The U.S. Supreme Court recently issued two decisions in copyright cases.
On March 4, 2019, the Supreme Court issued a decision in Fourth Estate Public Benefit Corp. v. Wall-Street.com, LLC, et al., 586 U.S. ___ (2019); Supreme Court docket no. 17-571. In this case, the Court unanimously held that a copyright claimant may commence an infringement suit after the Copyright Office registers a copyright for the work at issue, rather than after the date on which the claimant files an application for registration of the copyright. This decision resolved a circuit split in the U.S. Court of Appeals as to whether “registration” of a copyright claim under 17 U.S.C. 411(a), the statute providing for copyright infringement actions, simply requires that an application for registration be filed or instead requires the application be approved and a copyright registration be issued by the Copyright Office. (Section 411(a) provides that “no civil action for infringement of the copyright in any United States work shall be instituted until . . . registration of the copyright claim has been made in accordance with this title.”) The Supreme Court also held that upon registration, a copyright owner can recover for infringement that occurred both before and after the registration. The Supreme Court noted that there are a few narrow exceptions enumerated in the statute in which a copyright claimant can file suit prior to obtaining a registration. However, even in these limited scenarios, the copyright owner must still pursue a registration in order to maintain the suit for infringement.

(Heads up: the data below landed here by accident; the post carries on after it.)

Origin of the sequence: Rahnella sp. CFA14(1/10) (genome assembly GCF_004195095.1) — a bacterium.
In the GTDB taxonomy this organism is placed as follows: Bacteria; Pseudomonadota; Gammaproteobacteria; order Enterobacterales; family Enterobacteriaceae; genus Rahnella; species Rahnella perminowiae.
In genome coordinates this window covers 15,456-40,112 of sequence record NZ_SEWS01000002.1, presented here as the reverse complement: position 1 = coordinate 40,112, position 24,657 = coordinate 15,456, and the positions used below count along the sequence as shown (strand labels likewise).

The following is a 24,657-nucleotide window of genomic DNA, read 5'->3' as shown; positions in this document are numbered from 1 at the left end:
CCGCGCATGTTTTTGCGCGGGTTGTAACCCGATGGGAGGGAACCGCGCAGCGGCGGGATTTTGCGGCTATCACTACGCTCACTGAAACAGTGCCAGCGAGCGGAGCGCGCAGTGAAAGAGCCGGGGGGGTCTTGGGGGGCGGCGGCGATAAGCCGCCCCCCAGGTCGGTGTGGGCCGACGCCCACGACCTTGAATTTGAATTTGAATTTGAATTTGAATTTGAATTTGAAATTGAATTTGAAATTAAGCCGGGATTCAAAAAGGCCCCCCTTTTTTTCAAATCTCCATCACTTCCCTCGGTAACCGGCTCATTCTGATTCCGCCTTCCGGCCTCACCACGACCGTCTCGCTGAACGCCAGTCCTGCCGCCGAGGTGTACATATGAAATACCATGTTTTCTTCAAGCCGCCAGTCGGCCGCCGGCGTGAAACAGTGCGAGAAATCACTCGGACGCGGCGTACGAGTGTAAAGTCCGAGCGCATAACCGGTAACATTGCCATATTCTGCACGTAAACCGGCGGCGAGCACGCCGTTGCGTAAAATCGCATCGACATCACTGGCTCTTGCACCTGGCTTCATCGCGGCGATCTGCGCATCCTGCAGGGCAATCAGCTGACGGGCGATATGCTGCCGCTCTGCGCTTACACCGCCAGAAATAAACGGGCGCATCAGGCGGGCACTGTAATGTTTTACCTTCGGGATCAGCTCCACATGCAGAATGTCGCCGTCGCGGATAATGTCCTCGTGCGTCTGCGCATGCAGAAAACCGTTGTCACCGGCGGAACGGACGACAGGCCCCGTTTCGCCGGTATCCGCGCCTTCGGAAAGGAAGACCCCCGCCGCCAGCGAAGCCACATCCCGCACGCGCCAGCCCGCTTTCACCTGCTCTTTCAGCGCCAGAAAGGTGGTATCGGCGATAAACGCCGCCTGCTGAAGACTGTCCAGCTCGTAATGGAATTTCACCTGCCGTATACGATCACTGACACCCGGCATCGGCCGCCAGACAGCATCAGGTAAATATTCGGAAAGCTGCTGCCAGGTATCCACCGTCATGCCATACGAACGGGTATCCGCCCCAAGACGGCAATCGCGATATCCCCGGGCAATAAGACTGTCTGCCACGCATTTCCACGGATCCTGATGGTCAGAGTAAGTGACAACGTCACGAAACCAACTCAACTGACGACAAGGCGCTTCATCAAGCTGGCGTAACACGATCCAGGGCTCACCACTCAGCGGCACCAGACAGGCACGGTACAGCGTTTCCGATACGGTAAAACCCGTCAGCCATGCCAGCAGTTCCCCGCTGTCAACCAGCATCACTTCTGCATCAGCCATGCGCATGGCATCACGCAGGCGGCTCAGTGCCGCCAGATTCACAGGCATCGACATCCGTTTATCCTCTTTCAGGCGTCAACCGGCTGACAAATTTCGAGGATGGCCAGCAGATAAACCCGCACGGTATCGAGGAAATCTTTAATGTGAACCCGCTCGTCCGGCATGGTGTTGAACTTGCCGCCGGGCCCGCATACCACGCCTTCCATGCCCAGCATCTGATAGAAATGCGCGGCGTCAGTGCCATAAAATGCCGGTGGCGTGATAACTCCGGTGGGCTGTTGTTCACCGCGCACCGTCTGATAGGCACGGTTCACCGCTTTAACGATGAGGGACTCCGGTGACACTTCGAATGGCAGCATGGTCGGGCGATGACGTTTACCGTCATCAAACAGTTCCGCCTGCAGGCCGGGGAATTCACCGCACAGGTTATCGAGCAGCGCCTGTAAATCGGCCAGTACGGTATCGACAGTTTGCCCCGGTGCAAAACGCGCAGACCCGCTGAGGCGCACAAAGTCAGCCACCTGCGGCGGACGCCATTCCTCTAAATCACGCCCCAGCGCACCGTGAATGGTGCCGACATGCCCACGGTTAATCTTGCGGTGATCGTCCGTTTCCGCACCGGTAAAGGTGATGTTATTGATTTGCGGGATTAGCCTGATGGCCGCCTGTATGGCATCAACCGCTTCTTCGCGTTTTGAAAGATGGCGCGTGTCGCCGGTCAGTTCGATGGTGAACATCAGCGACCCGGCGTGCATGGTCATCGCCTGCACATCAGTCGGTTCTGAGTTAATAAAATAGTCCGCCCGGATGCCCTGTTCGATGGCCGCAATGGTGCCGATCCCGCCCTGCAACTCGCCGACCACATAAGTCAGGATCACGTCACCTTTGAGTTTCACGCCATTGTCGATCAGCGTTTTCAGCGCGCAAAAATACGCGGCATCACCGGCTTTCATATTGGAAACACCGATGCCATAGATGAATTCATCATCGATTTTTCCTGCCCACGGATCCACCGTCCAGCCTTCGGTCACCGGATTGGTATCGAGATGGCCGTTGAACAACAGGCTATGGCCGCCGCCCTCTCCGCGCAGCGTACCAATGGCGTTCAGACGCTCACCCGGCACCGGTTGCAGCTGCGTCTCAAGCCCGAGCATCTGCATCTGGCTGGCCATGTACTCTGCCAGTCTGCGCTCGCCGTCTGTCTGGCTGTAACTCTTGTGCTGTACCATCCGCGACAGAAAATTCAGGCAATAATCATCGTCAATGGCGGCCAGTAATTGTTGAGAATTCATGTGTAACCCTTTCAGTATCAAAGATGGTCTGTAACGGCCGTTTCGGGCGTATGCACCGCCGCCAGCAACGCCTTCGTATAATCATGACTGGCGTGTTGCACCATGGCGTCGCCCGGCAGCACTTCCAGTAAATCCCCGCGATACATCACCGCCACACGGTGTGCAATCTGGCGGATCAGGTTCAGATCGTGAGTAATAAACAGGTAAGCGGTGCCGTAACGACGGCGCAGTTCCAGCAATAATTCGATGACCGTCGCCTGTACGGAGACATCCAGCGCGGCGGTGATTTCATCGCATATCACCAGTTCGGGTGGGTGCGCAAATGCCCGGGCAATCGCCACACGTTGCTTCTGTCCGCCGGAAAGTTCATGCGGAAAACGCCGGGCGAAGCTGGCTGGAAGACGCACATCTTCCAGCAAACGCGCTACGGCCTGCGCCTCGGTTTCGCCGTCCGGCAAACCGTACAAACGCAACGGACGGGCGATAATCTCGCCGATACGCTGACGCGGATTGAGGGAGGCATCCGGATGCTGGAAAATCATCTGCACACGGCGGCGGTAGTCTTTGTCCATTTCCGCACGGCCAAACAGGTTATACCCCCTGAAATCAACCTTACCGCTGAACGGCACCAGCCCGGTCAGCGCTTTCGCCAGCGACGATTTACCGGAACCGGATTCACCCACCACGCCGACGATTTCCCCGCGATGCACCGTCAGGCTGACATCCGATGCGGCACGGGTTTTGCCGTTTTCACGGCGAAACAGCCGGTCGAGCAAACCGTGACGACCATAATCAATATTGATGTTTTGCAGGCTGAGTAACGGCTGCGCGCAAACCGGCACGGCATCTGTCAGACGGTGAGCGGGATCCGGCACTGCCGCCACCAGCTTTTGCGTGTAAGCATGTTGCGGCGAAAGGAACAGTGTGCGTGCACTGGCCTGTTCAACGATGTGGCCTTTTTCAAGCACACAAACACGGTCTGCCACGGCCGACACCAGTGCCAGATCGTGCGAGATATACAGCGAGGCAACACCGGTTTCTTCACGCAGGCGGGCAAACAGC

Also on March 4, 2019, the Supreme Court issued a decision in Rimini Street, Inc., et al v. Oracle USA, Inc., et al, 586 U.S. ___ (2019); Supreme Court docket no. 17-1625. In this case, the Court unanimously held that the term “full costs” in 17 U.S.C. 505 of the Copyright Act means the entire amount of only the costs specified in the general costs statute codified at 28 U.S.C. 1821 and 1920. Thus, a federal district court may only award full costs to a party in a copyright litigation for the six categories specified in the general costs statute, namely (i) fees of the clerk and marshal; (ii) fees for printed or electronically recorded transcripts necessarily obtained for use in the case; (iii) fees and disbursements for printing and witnesses; (iv) fees for exemplification and the costs of making copies of any materials where the copies are necessarily obtained for use in the case; (v) docket fees under 28 U.S.C. 1923; and (vi) compensation of court appointed experts, compensation of interpreters, and salaries, fees, expenses, and costs of special interpretation services under 28 U.S.C. 1920. Thus, the Court reversed the award of costs for litigation expenses including expert witness fees, e-discovery expenses, and jury consultant fees.
A copy of the Fourth Estate decision may be accessed at https://www.supremecourt.gov/opinions/18pdf/17-571_e29f.pdf and a copy of the Rimini decision may be accessed at https://www.supremecourt.gov/opinions/18pdf/17-1625_lkhn.pdf.
Supreme Court Copyright Update
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